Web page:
The proof can be repaired when $k$ is perfect as follows. We saw that if $X$ is not geometrically irreducible over $K=k(P)$ then $P=R(T)$ as desired. When $k$ has characteristic $0$, if $X$ is geometrically irreducible over $K=k(P)$, then it is geometrically integral, hence all but finitely many fibers of $f: \mathbb A^2_k\to \mathbb A^1_k$ are integral by EGA, loc. cit., contradiction. Suppose now that $k$ has characteristic $p>0$ and that $X$ is geometrically irreducible over $K$. Then for all but finitely many $c$, $f^{-1}(c)$ is irreducible. Combining with the initial hypothesis, there are infinitely many $c$ such that $f^{-1}(c)$ is not integral but irreducible, so $P(x,y)-c=Q_c(x,y)^{r_c}$ for some $r_c >1$. As $r_c \le \deg P$, there at least two $c_1, c_2$ with the same $r=r_{c_1}$. This implies immediately that $p \mid r$ (in fact that $r$ is a power of $p$) and, when $k$ is perfect, that $P$ is a $p$-th power and we are done.

When $k$ is imperfect, the statement is not true if we only suppose that $P-c$ is reducible for infinitely many $c$. For example, take $c_0\in k \setminus k^p$ and $P(x,y)=x^p+c_0$. Then $P-c$ is reducible for all $c\in c_0 + k^p$, but $P$ is not of the form $R(T)$. However if we suppose that $P-c$ is reducible for all but finitely many $c\in k$, then the above proof works (almost all $r_c$ are divisible by $p$).

Conclusion: the answer to the second question is yes for any field $k$ if $P(x,y)-c$ is reducible for all but finitely many $c\in k$, and it is enough to have this condition for infinitely many $c$ if $k$ is perfect.

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My questions are now answered, but just for sake of completeness I wanted to record my own "low tech" approach to the questions which seem to solve the problem in the characteristic zero case, when there are no Frobenius issues and all finite extensions involved are automatically separable. (But my algebraic geometry/Galois theory is so lousy that there may be some mistakes here.) It may be that the other answers are basically a modernised version of these arguments that don't rely on separability.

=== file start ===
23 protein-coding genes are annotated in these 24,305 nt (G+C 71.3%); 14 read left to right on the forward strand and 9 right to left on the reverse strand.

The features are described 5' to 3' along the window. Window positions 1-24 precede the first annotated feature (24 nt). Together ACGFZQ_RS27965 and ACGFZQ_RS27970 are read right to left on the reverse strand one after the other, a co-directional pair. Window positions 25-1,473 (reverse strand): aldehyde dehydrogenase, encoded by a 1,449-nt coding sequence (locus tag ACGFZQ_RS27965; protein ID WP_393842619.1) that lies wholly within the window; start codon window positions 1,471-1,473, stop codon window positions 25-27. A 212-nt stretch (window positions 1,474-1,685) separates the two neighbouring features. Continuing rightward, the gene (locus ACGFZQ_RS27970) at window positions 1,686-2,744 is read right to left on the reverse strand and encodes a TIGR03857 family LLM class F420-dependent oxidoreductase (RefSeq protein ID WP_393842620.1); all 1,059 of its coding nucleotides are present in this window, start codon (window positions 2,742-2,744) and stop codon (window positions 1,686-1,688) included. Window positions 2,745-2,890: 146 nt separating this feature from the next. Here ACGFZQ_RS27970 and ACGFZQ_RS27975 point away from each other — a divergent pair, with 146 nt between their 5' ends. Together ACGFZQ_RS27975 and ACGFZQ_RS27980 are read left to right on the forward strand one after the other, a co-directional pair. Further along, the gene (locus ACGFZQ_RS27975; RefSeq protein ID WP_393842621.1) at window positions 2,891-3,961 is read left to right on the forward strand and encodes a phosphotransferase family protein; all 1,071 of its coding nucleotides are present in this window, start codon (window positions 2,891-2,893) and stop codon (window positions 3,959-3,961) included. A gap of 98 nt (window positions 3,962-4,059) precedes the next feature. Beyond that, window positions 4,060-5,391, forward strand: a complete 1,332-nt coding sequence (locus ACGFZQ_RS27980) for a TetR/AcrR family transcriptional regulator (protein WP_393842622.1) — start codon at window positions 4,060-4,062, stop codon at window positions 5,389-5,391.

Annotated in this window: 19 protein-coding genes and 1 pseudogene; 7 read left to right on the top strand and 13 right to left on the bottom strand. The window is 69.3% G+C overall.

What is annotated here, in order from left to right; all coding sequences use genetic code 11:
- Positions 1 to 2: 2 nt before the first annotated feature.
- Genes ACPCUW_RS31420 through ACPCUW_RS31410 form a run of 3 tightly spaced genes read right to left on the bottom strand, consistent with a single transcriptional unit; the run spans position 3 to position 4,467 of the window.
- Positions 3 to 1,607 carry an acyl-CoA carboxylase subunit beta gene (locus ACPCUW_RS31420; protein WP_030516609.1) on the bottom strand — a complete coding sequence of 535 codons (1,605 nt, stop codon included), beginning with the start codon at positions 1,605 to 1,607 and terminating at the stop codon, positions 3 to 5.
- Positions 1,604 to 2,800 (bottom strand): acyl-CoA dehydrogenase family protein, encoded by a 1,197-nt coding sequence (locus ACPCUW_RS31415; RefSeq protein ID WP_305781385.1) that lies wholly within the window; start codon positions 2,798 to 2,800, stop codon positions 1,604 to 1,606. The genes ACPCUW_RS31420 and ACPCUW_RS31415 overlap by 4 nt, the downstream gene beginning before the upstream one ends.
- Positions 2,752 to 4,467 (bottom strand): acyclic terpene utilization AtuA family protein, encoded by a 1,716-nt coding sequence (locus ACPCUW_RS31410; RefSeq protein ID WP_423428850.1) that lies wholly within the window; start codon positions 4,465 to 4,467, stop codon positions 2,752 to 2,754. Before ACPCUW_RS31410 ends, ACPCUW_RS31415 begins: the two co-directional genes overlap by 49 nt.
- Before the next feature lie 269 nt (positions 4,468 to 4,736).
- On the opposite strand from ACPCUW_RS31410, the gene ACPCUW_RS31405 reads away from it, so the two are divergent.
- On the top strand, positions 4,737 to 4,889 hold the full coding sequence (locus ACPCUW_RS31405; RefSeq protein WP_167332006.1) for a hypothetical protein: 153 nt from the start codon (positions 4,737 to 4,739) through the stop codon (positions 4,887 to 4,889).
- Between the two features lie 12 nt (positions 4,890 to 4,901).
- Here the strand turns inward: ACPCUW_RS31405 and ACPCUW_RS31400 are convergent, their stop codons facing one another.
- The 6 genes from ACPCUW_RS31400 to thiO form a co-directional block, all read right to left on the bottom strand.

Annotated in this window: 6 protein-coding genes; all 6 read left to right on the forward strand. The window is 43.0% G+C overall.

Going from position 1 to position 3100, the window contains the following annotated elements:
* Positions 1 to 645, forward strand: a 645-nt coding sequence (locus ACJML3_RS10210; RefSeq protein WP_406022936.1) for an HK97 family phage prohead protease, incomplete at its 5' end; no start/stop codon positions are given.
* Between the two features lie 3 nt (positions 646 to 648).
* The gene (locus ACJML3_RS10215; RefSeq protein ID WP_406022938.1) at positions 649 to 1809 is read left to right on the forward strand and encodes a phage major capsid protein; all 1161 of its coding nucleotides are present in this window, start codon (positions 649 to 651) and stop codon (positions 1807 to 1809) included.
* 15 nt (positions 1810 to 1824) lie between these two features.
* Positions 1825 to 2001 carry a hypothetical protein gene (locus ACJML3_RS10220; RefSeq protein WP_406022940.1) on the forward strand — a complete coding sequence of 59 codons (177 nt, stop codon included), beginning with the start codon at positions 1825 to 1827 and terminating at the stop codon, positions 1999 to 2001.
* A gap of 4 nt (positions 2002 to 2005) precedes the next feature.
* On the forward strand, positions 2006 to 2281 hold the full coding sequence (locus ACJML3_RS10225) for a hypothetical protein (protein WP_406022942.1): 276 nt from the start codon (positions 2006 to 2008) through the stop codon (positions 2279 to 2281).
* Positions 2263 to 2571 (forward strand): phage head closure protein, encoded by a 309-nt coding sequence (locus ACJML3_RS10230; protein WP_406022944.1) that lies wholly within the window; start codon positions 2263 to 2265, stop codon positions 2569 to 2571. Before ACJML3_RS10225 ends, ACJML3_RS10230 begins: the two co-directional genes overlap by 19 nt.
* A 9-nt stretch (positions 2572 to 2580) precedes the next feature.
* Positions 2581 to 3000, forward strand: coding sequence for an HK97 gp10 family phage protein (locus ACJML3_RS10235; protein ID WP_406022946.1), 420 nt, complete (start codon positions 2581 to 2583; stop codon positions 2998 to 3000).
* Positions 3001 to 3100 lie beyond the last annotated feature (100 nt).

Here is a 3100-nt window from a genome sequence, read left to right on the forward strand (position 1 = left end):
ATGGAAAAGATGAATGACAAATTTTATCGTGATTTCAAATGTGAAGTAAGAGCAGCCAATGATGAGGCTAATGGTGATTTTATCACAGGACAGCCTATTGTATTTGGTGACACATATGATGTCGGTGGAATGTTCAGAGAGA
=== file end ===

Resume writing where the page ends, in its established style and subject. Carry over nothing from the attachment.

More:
My idea was to use the two questions to solve each other by induction on the degree of the polynomials involved. If one has a positive answer to the second question, one can deduce the first as follows. We can take $P$ to have smaller or equal degree to $Q$. There are two cases, depending on whether $P(x,y)-c$ is generically reducible or generically irreducible. (We can of course assume $P$ non-constant.) In the former case, one can use the second question to replace $P$ by a polynomial $T$ of lower degree and use the induction hypothesis. In the latter case, if $(x,y) \to (P(x,y),Q(x,y))$ is not dominant, then its image is in a curve, and so for generic $c$, the locus of $P(x,y)-c$ must be contained in a finite union of loci of $Q(x,y)-c'$ for some $c'$ depending on $c$. But $P(x,y)-c$ is irreducible, so by the nullstellensatz this shows that $Q(x,y)-c'$ is some multiple of $P(x,y)-c$ for some $c'$, and we can again use the induction hypothesis to finish up.

Now we use the first question to solve the second. If $P(x,y)-c$ is reducible, then for generic $c$ I think one can use abstract nonsense to factor $P(x,y)-c$ in $K(x,y)$ where $K$ is some finite extension of $k(c)$. Using the primitive element theorem (here is where I need separability and thus characteristic zero), this means (I think) that $P(x,y)-f(z)$ is reducible in $k(x,y,z)$ for some non-trivial polynomial $f$. (It may be that $f$ is merely a rational function rather than a polynomial, but it does not seem to really affect the argument either way.) But, by viewing $P(x,y)-f(z)$ as a polynomial in $z$ with coefficients in $k(x,y)$, we see that all factors of $P(x,y)-f(z)$ (again viewed as polynomials of $z$ with coefficients in $k(x,y)$) must have coefficients that lie in the algebraic closure of $k(P)$. Pick a non-constant coefficient $Q(x,y)$ of this type, then $(x,y) \mapsto (P(x,y),Q(x,y))$ is not dominant, and $Q$ has degree strictly less than $P$, and then the first question gives the desired representation $P=R(T)$.

Combining the two implications with an induction on degree seems to give the claim.

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Yes this is basically the same idea in different langages. Just a remark: if $c$ is considered as a variable, then $k(c)$ is not perfect even when $k$ is perfect because $k(c^{1/p})$ is always inseparable over $k(c)$. –  Qing Liu Oct 27 '10 at 21:45
OK, I've reworded the answer to only claim the characteristic zero case, then, rather than the perfect case. –  Terry Tao Oct 27 '10 at 22:30